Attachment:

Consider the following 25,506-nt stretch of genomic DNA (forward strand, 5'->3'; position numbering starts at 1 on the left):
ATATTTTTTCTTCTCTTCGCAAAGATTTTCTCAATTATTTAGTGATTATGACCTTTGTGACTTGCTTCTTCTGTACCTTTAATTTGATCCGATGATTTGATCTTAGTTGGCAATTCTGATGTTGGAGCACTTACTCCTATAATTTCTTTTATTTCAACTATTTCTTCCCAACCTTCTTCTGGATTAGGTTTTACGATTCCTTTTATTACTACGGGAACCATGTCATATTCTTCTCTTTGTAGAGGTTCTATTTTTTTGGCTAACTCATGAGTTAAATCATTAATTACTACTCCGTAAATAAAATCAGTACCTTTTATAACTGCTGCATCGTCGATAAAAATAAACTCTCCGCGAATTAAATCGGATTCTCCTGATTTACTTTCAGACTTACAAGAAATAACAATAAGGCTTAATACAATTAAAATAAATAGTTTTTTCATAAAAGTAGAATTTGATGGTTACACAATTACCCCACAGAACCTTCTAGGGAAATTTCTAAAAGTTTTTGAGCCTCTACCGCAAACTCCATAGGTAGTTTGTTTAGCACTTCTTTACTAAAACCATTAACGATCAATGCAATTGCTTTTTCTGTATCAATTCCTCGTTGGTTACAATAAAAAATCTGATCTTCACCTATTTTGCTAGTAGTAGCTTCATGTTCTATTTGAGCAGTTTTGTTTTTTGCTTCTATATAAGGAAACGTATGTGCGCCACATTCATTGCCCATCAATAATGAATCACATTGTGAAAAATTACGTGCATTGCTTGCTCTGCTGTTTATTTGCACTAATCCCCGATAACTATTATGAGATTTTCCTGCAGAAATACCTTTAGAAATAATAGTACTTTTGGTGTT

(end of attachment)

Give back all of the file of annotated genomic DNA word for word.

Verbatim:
Consider the following 25,506-nt stretch of genomic DNA (forward strand, 5'->3'; position numbering starts at 1 on the left):
ATATTTTTTCTTCTCTTCGCAAAGATTTTCTCAATTATTTAGTGATTATGACCTTTGTGACTTGCTTCTTCTGTACCTTTAATTTGATCCGATGATTTGATCTTAGTTGGCAATTCTGATGTTGGAGCACTTACTCCTATAATTTCTTTTATTTCAACTATTTCTTCCCAACCTTCTTCTGGATTAGGTTTTACGATTCCTTTTATTACTACGGGAACCATGTCATATTCTTCTCTTTGTAGAGGTTCTATTTTTTTGGCTAACTCATGAGTTAAATCATTAATTACTACTCCGTAAATAAAATCAGTACCTTTTATAACTGCTGCATCGTCGATAAAAATAAACTCTCCGCGAATTAAATCGGATTCTCCTGATTTACTTTCAGACTTACAAGAAATAACAATAAGGCTTAATACAATTAAAATAAATAGTTTTTTCATAAAAGTAGAATTTGATGGTTACACAATTACCCCACAGAACCTTCTAGGGAAATTTCTAAAAGTTTTTGAGCCTCTACCGCAAACTCCATAGGTAGTTTGTTTAGCACTTCTTTACTAAAACCATTAACGATCAATGCAATTGCTTTTTCTGTATCAATTCCTCGTTGGTTACAATAAAAAATCTGATCTTCACCTATTTTGCTAGTAGTAGCTTCATGTTCTATTTGAGCAGTTTTGTTTTTTGCTTCTATATAAGGAAACGTATGTGCGCCACATTCATTGCCCATCAATAATGAATCACATTGTGAAAAATTACGTGCATTGCTTGCTCTGCTGTTTATTTGCACTAATCCCCGATAACTATTATGAGATTTTCCTGCAGAAATACCTTTAGAAATAATAGTACTTTTGGTGTT